And finally we worked really hard to remove the huge amount of administrative burden that often comes with working alongside ACC. We’d spend a lot of time justifying what we wanted to do and after we’d done it. So we said we’d rather spend that time with the patients and that’s what we managed to achieve with a really tight entry criteria, less intervention by the funder about what we were doing but a lot of intervention at the end to see what we’d achieved. So at a really high level the pathways there. Where people enter on to the pathway they can either self-refer, be referred by their employer, their GP or an allied health person. They will be e-triaged within 24 hours as soon as we get that referral to see whether they meet the entry criteria. If they do we put them in one of our interdisciplinary teams which was led by a senior physiotherapist and supported by an orthopaedic surgeon or an MSK doctor or a GP with some extra training. That can be done at the same time. It could be done at different times. It could be done a little bit virtually depending on which location the patient was at and the resources that were available in the local industry for that patient.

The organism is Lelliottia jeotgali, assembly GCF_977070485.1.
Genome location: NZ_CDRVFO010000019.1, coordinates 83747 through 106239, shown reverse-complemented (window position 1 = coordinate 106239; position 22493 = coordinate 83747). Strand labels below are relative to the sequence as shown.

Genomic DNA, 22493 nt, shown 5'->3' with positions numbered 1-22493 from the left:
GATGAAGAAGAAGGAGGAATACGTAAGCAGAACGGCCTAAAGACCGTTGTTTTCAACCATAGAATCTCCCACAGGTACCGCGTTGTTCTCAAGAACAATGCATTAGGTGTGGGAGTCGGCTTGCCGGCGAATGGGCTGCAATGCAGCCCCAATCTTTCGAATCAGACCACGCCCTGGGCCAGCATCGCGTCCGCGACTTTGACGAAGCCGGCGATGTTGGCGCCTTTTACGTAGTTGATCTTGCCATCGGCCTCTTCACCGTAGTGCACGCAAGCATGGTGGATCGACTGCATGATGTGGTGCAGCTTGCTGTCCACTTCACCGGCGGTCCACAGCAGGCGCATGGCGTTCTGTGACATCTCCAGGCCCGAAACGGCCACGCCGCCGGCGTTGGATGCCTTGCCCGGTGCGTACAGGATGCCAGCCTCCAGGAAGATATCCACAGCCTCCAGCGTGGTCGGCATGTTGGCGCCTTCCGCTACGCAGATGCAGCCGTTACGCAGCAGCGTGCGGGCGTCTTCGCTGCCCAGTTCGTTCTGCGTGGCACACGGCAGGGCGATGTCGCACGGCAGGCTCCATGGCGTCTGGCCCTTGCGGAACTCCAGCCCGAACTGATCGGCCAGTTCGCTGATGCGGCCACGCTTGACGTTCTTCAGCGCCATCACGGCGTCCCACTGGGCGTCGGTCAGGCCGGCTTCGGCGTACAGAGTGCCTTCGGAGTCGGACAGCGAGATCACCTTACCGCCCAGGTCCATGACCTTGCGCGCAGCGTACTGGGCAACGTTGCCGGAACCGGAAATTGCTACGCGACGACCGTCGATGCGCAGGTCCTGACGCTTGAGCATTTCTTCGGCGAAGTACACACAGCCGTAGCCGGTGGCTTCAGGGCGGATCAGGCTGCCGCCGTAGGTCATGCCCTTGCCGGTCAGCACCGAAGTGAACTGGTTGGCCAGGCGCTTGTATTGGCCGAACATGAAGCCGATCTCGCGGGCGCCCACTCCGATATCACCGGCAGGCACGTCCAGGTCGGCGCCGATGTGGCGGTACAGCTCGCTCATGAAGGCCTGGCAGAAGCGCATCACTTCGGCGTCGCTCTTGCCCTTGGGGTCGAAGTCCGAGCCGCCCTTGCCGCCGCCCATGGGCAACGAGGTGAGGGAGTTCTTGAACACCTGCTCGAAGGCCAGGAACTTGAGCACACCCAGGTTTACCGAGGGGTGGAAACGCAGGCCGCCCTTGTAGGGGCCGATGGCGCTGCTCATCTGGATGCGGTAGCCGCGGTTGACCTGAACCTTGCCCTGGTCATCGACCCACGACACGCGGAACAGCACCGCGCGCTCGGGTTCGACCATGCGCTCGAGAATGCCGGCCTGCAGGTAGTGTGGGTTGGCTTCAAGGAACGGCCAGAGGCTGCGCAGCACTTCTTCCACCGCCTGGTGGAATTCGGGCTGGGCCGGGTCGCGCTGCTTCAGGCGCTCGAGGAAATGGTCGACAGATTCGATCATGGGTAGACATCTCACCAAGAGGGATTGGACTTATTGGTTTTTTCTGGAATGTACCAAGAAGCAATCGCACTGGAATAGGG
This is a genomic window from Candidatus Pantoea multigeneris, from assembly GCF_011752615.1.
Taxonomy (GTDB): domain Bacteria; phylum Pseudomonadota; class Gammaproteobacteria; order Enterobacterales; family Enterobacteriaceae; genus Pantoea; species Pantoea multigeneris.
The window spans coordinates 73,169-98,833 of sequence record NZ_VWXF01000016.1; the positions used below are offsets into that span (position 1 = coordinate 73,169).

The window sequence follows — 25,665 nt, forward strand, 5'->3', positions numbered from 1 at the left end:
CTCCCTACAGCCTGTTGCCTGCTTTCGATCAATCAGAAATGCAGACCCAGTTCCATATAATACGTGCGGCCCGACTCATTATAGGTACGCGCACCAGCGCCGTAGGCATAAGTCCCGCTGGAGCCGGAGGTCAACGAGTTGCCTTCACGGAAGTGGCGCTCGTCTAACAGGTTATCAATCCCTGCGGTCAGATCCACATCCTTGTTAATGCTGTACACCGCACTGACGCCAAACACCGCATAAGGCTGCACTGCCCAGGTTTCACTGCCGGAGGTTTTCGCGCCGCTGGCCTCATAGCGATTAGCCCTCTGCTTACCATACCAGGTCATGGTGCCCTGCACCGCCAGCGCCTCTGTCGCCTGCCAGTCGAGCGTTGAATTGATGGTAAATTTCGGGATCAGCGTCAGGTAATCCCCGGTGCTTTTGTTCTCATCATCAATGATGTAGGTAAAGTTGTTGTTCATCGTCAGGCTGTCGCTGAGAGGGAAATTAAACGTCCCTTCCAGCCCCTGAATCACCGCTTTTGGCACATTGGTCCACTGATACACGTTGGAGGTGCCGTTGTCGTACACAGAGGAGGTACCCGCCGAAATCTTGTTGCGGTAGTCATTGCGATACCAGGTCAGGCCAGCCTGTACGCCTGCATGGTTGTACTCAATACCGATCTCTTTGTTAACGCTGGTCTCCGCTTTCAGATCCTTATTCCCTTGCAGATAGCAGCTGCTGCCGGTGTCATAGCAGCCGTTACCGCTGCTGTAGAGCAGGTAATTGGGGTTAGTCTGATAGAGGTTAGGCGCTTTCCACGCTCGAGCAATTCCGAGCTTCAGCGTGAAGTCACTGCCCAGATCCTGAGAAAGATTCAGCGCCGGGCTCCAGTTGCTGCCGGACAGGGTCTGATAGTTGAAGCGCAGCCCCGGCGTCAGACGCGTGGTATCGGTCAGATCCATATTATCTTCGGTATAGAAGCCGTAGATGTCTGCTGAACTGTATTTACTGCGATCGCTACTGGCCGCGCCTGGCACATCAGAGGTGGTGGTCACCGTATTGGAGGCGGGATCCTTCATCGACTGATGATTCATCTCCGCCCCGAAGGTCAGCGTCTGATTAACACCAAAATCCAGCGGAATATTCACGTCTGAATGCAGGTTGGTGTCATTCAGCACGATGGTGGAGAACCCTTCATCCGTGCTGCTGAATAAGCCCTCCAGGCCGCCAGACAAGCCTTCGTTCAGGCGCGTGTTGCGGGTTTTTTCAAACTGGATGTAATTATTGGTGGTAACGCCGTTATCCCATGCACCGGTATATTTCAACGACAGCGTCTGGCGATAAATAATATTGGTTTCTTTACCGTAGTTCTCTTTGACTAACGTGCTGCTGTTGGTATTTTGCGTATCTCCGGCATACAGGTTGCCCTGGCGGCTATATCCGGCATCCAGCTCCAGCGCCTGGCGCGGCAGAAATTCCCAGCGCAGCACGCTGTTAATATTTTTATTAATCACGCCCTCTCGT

Regardless of how that happened what happens at the end of it is the patient had a really clear rehab pathway with a number of goals that the team agreed to and they could go on to the pathway, they’d be assigned a health navigator and they’d either move along an operative pathway or a non-operative pathway where the interdisciplinary team would deliver what was needed at the time based on the bundle of funding that we got. And then at the end we would provide a number of functional tests as well as PREMs and PROMs and report that back to the funder every month. Next slide please.